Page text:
Alice Guo - The Larger Context | Inquirer Opinion

Alice Guo – The Larger Context

12:30 AM June 07, 2024

I am not a formally trained historian though history has always fascinated me. It is simply built in my thinking process that I understand things or people better when I know their context. History provides much of that context that I find so important. This principle of knowing the context in anything we want to understand should be applicable to all, of course, and not just me.

Among the hottest topics these past few weeks has been the case of Bamban Mayor Alice Guo. What has made it this way is related to two other hot topics, namely, the West Philippine Sea and POGO in the Philippines. Beyond the questionable citizenship of Mayor Guo is the growing resentment of Filipinos against China for its arrogance and bullying in the West Philippine Sea. Added to this is the ultra-controversial POGO operations that has been a constant source, not of revenue for the country, but of various kinds of criminality.

The subject is Mayor Alice Guo and whether she is a legitimate Filipino or an illegally manufactured one. The context is the Filipino and Chinese relationship, the fantastical claim of China over Philippine territorial rights and sovereignty and China’s threat and/or use of superior force, and the POGO gambling business seen as an ugly source of corruption over public officials. This is how one topic or one person can be better understood if context is known and properly used.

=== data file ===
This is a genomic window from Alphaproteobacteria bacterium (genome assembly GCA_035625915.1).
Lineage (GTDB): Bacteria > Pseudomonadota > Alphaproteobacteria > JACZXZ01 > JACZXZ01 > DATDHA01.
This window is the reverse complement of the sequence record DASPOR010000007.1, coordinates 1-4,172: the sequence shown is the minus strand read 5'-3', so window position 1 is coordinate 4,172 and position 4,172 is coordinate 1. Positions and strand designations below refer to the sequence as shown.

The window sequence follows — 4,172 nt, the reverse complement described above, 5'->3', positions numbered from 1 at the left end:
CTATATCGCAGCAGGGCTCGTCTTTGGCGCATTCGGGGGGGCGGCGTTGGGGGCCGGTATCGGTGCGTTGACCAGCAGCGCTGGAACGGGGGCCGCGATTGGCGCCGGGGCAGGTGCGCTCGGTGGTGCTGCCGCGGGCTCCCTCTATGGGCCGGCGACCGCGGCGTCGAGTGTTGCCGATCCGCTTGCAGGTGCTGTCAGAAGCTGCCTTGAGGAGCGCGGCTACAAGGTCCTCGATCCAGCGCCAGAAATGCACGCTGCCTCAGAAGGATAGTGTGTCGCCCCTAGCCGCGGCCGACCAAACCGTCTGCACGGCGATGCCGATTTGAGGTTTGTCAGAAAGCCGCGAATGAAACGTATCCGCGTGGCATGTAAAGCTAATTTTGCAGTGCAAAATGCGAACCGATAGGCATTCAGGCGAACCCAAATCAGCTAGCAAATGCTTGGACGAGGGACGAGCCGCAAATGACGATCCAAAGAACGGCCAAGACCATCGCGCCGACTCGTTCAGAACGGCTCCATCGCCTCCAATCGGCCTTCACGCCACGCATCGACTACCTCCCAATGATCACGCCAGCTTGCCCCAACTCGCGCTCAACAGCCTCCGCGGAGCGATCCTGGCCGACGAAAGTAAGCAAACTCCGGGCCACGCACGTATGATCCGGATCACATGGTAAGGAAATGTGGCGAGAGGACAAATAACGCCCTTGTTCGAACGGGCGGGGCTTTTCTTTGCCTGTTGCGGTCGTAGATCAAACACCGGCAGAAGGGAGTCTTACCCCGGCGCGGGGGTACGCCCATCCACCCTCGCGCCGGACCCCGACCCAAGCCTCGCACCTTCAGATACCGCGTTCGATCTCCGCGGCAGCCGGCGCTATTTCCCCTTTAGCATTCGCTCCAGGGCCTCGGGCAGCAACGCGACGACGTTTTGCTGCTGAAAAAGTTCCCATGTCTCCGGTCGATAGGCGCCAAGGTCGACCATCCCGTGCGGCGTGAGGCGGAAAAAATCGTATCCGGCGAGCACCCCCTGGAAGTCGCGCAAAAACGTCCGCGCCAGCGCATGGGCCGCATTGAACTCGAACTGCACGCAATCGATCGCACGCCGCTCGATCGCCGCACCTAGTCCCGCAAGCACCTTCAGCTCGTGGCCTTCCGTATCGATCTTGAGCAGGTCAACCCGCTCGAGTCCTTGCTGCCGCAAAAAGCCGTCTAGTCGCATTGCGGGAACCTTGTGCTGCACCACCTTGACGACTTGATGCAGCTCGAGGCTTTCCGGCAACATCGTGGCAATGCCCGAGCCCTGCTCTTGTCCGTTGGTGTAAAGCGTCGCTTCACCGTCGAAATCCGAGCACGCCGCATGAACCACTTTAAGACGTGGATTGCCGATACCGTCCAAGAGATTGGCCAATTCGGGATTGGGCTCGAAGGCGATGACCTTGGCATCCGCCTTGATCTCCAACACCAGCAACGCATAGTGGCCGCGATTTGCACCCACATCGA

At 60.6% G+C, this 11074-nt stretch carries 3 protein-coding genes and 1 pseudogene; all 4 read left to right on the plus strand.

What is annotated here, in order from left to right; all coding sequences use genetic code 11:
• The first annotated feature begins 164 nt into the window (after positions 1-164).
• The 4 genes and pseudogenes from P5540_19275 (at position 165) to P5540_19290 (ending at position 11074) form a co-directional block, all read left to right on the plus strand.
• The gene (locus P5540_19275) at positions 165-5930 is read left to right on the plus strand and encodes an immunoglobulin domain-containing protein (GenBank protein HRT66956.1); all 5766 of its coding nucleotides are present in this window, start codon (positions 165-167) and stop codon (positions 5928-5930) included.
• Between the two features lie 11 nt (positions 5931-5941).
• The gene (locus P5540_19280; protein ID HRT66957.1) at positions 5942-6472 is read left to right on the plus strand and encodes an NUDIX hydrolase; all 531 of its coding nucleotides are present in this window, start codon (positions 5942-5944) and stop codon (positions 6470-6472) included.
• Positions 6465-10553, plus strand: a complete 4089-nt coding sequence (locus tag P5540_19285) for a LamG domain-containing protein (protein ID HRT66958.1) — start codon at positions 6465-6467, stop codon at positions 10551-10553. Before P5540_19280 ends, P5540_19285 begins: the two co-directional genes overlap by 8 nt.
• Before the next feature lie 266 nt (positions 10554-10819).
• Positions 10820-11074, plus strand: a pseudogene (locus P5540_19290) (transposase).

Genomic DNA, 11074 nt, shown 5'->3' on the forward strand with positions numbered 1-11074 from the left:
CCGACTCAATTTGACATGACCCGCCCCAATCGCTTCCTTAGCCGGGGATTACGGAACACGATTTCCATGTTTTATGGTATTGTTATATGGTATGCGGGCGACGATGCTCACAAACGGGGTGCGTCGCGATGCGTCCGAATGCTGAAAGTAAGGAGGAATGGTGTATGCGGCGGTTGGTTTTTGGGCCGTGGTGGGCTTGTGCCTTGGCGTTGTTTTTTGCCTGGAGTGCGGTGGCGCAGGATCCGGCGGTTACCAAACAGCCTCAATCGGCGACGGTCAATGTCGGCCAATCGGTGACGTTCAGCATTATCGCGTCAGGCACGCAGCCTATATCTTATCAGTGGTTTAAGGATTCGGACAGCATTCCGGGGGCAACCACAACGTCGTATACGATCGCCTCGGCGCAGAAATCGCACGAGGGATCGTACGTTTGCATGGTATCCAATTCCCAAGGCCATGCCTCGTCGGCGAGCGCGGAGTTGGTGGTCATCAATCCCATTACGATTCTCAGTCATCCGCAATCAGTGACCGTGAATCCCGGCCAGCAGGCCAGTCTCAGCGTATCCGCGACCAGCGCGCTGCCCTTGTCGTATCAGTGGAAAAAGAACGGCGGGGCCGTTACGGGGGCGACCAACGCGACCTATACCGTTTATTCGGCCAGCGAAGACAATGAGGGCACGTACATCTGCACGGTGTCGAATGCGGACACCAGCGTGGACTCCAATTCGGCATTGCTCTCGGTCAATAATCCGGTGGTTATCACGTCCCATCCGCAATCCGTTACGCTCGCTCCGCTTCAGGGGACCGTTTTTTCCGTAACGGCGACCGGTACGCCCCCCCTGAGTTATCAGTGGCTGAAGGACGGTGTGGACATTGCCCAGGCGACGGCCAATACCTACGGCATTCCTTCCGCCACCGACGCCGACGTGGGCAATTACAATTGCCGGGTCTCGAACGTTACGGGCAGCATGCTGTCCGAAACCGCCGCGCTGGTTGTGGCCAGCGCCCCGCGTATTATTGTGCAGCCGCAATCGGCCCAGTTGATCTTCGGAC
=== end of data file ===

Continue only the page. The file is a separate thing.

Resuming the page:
There are other features of this bigger context that affect the Mayor Guo citizenship issue and that is the historical relationship of Chinoys (Chinese Filipinos) and Filipinos. It is interesting to note that statistics estimate that almost 30% of Filipinos have Chinese blood or are of Chinese descent. It may be even more crucial to note that Chinoys are seen to largely control the Philippine economy through their massive business interests.


Mayor Alice Go and her sympathizers must understand the larger context of the historical and current Filipino and Chinese relationship because it dictates where the political and emotional wind will blow. I know that Mayor Guo now has very few options, and the best one seems to stand her ground no matter how costly. Whether or not she is telling the truth, much of which she has forgotten anyway, she will have to resort to what Sen. Chiz Escudero stated – make the accusers prove what they accuse her of.

Which may be the greater blessing after all because all the attention and passion over the suspected orchestration of Mayor Guo’s Filipino citizenship may possibly open Pandora’s Box of how Filipino officialdom can be bought and corrupted. From one case, we will have a window to the dark reality of how money corrupts, and how big money corrupts absolutely. It may be that the leak of one septic tank will spread the foul odor over a greater area and force the government to finally fix the leak.